Author: Colin Rae Brown
Author: Colin Rae Brown (1821–1897)
Biography: Colin Rae Brown (later Rae-Brown) was born in 1821 in Greenock, Renfrewshire, the son of ship captain James Brown and Marion Rae. He worked in a number of fields, including trade, publishing, and fine arts, before turning to literature. In particular, he was involved in founding or running several periodicals, such as the North British Daily Mail, the Daily Bulletin, the Scottish Banner, and the Workman. As a newspaperman, he endured several lawsuits, including one from Dickens for slander in 1858 (dropped after Brown withdrew his remarks). His first collection of poetry was published in 1848 and he followed with several more. Brown wrote only a single work of fiction, the connected stories of Edith Dewar (1875). A staunch Scottish nationalist, Brown was active in the Burns Club, the erection of a national monument to William Wallace, and the organization of a Burns centenary. He married twice: first to Margaret Park Hall (died 1869) and second to Emma Curtis. By his first wife, he had six children, one of whom Campbell Rae Brown became an author and playwright. In 1862, he moved from Glasgow to London where he died in 1897.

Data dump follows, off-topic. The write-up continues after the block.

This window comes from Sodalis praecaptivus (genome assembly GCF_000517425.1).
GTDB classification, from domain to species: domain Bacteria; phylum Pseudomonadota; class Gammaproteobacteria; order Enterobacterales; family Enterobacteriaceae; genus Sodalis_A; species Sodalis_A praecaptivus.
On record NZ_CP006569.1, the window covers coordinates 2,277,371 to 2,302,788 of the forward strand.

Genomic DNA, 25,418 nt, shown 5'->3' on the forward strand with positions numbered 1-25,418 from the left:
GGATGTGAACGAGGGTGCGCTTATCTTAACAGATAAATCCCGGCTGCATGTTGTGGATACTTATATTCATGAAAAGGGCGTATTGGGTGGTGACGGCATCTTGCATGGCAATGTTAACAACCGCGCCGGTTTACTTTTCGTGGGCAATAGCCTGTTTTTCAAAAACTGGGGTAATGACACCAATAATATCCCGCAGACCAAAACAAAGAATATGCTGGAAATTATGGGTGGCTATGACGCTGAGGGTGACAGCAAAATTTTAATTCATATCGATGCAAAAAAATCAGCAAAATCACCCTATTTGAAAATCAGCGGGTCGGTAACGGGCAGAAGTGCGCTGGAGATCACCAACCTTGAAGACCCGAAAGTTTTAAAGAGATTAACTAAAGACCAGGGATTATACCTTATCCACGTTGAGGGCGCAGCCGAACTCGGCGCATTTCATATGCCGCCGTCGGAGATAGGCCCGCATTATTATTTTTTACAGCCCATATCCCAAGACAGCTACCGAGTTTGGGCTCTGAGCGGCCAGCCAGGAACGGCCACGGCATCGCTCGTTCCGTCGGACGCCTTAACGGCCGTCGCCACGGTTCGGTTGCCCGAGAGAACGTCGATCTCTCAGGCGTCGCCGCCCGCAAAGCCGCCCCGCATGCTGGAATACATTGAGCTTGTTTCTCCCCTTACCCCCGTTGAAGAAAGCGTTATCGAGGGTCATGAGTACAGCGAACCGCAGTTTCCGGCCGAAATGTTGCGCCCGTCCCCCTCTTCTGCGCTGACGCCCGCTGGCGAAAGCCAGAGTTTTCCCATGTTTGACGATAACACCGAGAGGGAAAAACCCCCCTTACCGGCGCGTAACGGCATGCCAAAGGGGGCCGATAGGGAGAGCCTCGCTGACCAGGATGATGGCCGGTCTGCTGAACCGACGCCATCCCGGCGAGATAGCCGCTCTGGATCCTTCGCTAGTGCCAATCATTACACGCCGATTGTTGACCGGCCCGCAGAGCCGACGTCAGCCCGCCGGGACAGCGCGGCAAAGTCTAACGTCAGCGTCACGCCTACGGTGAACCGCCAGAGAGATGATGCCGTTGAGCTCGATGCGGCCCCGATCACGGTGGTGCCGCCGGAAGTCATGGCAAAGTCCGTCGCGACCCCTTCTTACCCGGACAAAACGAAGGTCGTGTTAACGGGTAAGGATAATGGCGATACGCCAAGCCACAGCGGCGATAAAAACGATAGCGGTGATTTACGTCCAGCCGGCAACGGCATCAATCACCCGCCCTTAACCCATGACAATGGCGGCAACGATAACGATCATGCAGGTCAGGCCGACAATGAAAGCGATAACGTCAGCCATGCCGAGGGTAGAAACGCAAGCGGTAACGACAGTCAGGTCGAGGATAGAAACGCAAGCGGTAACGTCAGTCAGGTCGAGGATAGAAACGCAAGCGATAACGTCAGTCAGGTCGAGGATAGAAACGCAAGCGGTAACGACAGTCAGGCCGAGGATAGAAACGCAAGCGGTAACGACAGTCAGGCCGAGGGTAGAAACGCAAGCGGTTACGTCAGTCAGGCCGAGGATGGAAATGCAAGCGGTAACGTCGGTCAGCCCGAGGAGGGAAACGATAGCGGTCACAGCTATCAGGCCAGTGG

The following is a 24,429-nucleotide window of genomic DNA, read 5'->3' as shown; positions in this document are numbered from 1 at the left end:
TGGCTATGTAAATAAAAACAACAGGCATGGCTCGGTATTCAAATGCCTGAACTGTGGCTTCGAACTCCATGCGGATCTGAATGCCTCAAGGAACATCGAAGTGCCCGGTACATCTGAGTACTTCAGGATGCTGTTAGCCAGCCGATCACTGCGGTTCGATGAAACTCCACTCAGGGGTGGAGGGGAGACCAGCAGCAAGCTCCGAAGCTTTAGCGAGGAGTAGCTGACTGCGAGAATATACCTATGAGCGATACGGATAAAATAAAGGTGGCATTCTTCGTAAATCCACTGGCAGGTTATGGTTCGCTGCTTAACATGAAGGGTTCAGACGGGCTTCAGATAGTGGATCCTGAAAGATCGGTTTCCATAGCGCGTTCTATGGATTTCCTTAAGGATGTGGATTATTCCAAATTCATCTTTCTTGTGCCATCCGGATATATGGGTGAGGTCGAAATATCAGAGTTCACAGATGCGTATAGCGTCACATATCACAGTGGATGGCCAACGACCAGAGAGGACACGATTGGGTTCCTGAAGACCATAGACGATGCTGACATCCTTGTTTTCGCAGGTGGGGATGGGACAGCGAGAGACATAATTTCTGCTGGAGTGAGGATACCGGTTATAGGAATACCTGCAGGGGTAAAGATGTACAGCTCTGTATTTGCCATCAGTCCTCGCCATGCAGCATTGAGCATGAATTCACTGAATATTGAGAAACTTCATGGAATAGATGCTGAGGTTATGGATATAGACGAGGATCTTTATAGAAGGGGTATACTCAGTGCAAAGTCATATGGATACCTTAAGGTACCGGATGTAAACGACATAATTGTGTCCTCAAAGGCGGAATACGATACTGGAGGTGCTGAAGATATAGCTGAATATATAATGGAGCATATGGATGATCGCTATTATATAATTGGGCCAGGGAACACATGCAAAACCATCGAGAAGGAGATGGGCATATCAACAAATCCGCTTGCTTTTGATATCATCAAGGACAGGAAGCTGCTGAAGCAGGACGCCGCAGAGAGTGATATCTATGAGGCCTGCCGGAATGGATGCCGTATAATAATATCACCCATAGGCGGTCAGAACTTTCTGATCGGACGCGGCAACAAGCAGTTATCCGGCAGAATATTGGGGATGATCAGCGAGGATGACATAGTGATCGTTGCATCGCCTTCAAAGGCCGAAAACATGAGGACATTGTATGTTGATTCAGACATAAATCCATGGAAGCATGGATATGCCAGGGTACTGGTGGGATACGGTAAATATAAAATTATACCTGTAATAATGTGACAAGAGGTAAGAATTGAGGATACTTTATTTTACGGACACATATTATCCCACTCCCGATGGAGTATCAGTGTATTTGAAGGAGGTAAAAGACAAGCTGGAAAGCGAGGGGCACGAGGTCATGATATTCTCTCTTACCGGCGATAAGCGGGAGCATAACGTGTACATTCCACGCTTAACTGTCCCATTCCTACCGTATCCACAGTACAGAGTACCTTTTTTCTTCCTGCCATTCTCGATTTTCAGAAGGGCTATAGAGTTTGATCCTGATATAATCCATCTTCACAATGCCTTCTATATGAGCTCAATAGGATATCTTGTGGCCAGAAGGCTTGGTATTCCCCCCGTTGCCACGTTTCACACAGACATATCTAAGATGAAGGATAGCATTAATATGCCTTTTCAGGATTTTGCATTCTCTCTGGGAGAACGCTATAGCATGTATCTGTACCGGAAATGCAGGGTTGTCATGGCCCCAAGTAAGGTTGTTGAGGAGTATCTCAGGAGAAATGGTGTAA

References: British Census (1851, 1861, 1871, 1881); Glasgow Herald (27September 1869); Times (15 September 1897)
- Edith Dewar: or, Glimpses of Scottish Life and Manners in the Nineteenth Century. 3 vol. London: Sampson Low, 1875.